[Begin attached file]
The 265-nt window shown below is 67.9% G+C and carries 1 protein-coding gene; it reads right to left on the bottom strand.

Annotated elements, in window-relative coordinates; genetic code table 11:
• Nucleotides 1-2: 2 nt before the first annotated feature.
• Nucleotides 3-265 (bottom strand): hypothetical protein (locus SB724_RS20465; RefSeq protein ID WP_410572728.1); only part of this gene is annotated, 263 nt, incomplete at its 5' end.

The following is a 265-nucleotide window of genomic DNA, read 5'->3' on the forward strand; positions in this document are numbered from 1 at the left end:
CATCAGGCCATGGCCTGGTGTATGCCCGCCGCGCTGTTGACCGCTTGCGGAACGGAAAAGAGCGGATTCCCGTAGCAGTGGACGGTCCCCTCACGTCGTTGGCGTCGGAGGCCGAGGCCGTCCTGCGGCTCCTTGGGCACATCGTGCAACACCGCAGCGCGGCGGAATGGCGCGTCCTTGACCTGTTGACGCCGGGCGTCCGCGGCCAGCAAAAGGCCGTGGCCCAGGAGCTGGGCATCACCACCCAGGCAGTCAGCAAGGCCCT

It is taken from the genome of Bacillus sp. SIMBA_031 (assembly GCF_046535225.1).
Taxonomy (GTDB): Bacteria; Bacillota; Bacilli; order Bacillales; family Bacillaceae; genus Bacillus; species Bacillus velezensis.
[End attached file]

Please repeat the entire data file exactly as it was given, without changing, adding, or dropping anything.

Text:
The 265-nt window shown below is 67.9% G+C and carries 1 protein-coding gene; it reads right to left on the bottom strand.

Annotated elements, in window-relative coordinates; genetic code table 11:
• Nucleotides 1-2: 2 nt before the first annotated feature.
• Nucleotides 3-265 (bottom strand): hypothetical protein (locus SB724_RS20465; RefSeq protein ID WP_410572728.1); only part of this gene is annotated, 263 nt, incomplete at its 5' end.

The following is a 265-nucleotide window of genomic DNA, read 5'->3' on the forward strand; positions in this document are numbered from 1 at the left end:
CATCAGGCCATGGCCTGGTGTATGCCCGCCGCGCTGTTGACCGCTTGCGGAACGGAAAAGAGCGGATTCCCGTAGCAGTGGACGGTCCCCTCACGTCGTTGGCGTCGGAGGCCGAGGCCGTCCTGCGGCTCCTTGGGCACATCGTGCAACACCGCAGCGCGGCGGAATGGCGCGTCCTTGACCTGTTGACGCCGGGCGTCCGCGGCCAGCAAAAGGCCGTGGCCCAGGAGCTGGGCATCACCACCCAGGCAGTCAGCAAGGCCCT

It is taken from the genome of Bacillus sp. SIMBA_031 (assembly GCF_046535225.1).
Taxonomy (GTDB): Bacteria; Bacillota; Bacilli; order Bacillales; family Bacillaceae; genus Bacillus; species Bacillus velezensis.